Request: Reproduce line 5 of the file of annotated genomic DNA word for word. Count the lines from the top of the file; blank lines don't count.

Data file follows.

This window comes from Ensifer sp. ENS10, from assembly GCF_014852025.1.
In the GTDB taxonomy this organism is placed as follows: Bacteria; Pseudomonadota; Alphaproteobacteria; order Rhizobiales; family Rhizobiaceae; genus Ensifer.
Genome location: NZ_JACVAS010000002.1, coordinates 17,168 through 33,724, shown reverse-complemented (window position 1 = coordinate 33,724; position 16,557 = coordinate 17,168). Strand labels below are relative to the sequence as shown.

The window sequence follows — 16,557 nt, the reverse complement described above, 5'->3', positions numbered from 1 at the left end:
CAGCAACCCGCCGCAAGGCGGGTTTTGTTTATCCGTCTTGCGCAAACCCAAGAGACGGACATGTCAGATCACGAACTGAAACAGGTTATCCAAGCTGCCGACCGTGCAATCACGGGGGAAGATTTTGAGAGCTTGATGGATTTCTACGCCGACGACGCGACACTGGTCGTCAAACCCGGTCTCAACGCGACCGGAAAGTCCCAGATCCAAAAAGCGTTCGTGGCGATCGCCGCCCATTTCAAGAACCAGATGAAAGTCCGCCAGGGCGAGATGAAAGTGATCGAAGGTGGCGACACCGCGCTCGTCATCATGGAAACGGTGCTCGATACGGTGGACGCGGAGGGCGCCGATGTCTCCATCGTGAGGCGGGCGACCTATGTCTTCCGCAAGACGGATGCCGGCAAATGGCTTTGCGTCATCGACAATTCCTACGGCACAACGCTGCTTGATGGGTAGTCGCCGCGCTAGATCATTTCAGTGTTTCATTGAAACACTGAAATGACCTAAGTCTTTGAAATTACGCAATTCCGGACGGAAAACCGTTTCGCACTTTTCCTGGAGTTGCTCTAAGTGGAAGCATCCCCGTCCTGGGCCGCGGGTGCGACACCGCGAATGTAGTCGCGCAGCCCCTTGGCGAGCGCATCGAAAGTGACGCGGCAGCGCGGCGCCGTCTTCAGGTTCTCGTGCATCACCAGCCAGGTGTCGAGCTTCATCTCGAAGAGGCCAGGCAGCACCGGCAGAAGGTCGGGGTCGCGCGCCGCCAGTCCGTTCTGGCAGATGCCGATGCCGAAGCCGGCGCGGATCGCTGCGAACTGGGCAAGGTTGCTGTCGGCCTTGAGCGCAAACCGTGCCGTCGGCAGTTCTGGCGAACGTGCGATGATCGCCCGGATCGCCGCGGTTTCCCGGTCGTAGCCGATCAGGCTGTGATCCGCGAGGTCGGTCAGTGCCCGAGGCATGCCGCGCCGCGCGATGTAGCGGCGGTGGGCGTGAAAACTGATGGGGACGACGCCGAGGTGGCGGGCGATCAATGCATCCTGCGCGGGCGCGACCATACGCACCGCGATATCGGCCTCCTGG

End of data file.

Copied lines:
CAGCAACCCGCCGCAAGGCGGGTTTTGTTTATCCGTCTTGCGCAAACCCAAGAGACGGACATGTCAGATCACGAACTGAAACAGGTTATCCAAGCTGCCGACCGTGCAATCACGGGGGAAGATTTTGAGAGCTTGATGGATTTCTACGCCGACGACGCGACACTGGTCGTCAAACCCGGTCTCAACGCGACCGGAAAGTCCCAGATCCAAAAAGCGTTCGTGGCGATCGCCGCCCATTTCAAGAACCAGATGAAAGTCCGCCAGGGCGAGATGAAAGTGATCGAAGGTGGCGACACCGCGCTCGTCATCATGGAAACGGTGCTCGATACGGTGGACGCGGAGGGCGCCGATGTCTCCATCGTGAGGCGGGCGACCTATGTCTTCCGCAAGACGGATGCCGGCAAATGGCTTTGCGTCATCGACAATTCCTACGGCACAACGCTGCTTGATGGGTAGTCGCCGCGCTAGATCATTTCAGTGTTTCATTGAAACACTGAAATGACCTAAGTCTTTGAAATTACGCAATTCCGGACGGAAAACCGTTTCGCACTTTTCCTGGAGTTGCTCTAAGTGGAAGCATCCCCGTCCTGGGCCGCGGGTGCGACACCGCGAATGTAGTCGCGCAGCCCCTTGGCGAGCGCATCGAAAGTGACGCGGCAGCGCGGCGCCGTCTTCAGGTTCTCGTGCATCACCAGCCAGGTGTCGAGCTTCATCTCGAAGAGGCCAGGCAGCACCGGCAGAAGGTCGGGGTCGCGCGCCGCCAGTCCGTTCTGGCAGATGCCGATGCCGAAGCCGGCGCGGATCGCTGCGAACTGGGCAAGGTTGCTGTCGGCCTTGAGCGCAAACCGTGCCGTCGGCAGTTCTGGCGAACGTGCGATGATCGCCCGGATCGCCGCGGTTTCCCGGTCGTAGCCGATCAGGCTGTGATCCGCGAGGTCGGTCAGTGCCCGAGGCATGCCGCGCCGCGCGATGTAGCGGCGGTGGGCGTGAAAACTGATGGGGACGACGCCGAGGTGGCGGGCGATCAATGCATCCTGCGCGGGCGCGACCATACGCACCGCGATATCGGCCTCCTGG